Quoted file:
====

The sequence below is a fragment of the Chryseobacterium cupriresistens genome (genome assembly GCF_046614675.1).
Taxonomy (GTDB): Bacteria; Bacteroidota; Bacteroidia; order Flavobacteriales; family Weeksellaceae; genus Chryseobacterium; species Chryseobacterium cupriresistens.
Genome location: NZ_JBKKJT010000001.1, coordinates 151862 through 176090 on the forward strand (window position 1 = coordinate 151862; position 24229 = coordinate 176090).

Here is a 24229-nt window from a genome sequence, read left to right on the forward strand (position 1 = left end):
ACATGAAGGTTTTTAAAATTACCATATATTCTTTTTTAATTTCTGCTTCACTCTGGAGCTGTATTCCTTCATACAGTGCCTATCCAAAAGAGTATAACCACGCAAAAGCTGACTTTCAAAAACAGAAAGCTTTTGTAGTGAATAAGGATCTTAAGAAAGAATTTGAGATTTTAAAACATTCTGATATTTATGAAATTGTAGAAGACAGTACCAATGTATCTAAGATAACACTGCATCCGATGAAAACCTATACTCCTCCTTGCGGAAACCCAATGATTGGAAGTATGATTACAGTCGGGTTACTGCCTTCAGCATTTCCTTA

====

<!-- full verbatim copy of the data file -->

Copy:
The sequence below is a fragment of the Chryseobacterium cupriresistens genome (genome assembly GCF_046614675.1).
Taxonomy (GTDB): Bacteria; Bacteroidota; Bacteroidia; order Flavobacteriales; family Weeksellaceae; genus Chryseobacterium; species Chryseobacterium cupriresistens.
Genome location: NZ_JBKKJT010000001.1, coordinates 151862 through 176090 on the forward strand (window position 1 = coordinate 151862; position 24229 = coordinate 176090).

Here is a 24229-nt window from a genome sequence, read left to right on the forward strand (position 1 = left end):
ACATGAAGGTTTTTAAAATTACCATATATTCTTTTTTAATTTCTGCTTCACTCTGGAGCTGTATTCCTTCATACAGTGCCTATCCAAAAGAGTATAACCACGCAAAAGCTGACTTTCAAAAACAGAAAGCTTTTGTAGTGAATAAGGATCTTAAGAAAGAATTTGAGATTTTAAAACATTCTGATATTTATGAAATTGTAGAAGACAGTACCAATGTATCTAAGATAACACTGCATCCGATGAAAACCTATACTCCTCCTTGCGGAAACCCAATGATTGGAAGTATGATTACAGTCGGGTTACTGCCTTCAGCATTTCCTTA